Supreme_court_crest_(official).svgThe Statue, Memorial and Monument Department
of the Supreme Court.

Under recently enacted legislation, if more than twenty-five people allege that a statue, memorial or monument (to a deceased person or past event) causes legitimate offence, application can be made for adjudication before the Court.

The Court will rule whether or not the monument is deemed to be offensive, to cause pain or distress or (in extreme cases) will prove a danger to public order. If the monument in question is so deemed, it may, at the discretion of the Court, be  immediately removed or destroyed.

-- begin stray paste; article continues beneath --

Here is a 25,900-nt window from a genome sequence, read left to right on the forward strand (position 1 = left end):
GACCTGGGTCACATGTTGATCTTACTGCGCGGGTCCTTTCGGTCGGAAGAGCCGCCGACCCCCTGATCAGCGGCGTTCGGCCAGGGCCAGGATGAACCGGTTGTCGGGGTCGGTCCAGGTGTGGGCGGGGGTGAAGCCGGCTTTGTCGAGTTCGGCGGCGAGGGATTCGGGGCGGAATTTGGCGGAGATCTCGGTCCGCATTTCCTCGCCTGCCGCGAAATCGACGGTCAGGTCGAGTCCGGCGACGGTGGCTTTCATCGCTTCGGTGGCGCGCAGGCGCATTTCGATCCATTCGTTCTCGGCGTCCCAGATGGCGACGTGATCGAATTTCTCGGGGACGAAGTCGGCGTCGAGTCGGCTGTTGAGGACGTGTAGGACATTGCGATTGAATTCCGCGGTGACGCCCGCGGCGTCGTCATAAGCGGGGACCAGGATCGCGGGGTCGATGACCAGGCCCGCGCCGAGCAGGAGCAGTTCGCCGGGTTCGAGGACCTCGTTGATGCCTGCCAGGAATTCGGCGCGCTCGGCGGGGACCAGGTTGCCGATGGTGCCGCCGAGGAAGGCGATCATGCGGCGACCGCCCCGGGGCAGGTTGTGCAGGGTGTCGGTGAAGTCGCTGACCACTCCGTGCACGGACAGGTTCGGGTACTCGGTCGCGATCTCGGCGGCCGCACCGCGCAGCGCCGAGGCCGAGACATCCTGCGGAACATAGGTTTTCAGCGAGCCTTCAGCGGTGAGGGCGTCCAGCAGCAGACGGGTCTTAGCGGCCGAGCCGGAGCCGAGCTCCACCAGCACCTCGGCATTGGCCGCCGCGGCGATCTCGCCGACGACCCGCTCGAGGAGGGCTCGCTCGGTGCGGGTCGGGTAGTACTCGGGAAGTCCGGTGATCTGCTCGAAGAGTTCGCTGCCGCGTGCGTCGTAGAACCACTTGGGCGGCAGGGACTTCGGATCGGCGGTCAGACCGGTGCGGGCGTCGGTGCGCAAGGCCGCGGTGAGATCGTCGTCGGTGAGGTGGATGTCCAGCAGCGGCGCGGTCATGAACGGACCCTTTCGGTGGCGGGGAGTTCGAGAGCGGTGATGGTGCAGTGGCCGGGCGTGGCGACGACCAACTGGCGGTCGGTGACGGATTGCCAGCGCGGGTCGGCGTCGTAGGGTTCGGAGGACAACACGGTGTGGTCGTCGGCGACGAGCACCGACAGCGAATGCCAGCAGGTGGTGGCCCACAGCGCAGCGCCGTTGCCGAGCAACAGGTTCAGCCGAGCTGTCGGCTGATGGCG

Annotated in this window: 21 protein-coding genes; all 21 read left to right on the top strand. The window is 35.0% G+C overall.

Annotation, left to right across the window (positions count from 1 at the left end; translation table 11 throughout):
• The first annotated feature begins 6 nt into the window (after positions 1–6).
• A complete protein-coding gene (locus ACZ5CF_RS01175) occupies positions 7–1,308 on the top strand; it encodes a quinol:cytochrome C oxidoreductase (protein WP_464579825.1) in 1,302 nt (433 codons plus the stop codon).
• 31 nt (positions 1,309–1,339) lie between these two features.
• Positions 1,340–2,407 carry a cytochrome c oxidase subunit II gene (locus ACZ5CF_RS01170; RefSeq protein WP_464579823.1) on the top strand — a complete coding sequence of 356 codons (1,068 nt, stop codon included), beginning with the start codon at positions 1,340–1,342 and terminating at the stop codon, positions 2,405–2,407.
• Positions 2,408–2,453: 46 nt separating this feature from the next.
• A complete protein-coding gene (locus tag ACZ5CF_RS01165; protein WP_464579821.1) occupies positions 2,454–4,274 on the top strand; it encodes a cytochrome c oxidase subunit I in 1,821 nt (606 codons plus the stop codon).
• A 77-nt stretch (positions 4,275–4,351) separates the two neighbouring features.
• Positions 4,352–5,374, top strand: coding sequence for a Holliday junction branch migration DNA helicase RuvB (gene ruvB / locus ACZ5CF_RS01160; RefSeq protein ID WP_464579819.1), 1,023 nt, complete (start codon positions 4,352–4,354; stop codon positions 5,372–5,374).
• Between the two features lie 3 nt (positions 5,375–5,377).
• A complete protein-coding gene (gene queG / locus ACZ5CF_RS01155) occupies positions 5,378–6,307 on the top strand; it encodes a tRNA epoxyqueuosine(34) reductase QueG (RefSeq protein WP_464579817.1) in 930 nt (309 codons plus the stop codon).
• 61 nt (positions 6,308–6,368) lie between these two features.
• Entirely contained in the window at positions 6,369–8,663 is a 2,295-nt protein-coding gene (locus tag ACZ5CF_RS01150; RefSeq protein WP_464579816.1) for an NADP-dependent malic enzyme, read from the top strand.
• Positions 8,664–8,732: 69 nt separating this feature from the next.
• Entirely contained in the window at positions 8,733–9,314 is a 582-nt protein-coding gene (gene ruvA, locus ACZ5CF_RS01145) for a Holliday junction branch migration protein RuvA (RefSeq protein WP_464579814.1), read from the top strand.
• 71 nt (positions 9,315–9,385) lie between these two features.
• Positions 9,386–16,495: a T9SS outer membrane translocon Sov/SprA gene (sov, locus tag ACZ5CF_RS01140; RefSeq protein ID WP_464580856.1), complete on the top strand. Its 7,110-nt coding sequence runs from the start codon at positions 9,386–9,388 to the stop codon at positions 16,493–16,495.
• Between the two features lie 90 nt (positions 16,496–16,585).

This legislation requires the removal from the exterior of churches and places of worship of all sculptures , paintings and other cult objects as, prima facie, giving offence to those of other religions or none.

Hence forward the only statues permitted in parks, squares and places of public resort will be those of Nelson Mandela or representatives of the suffragette movement.

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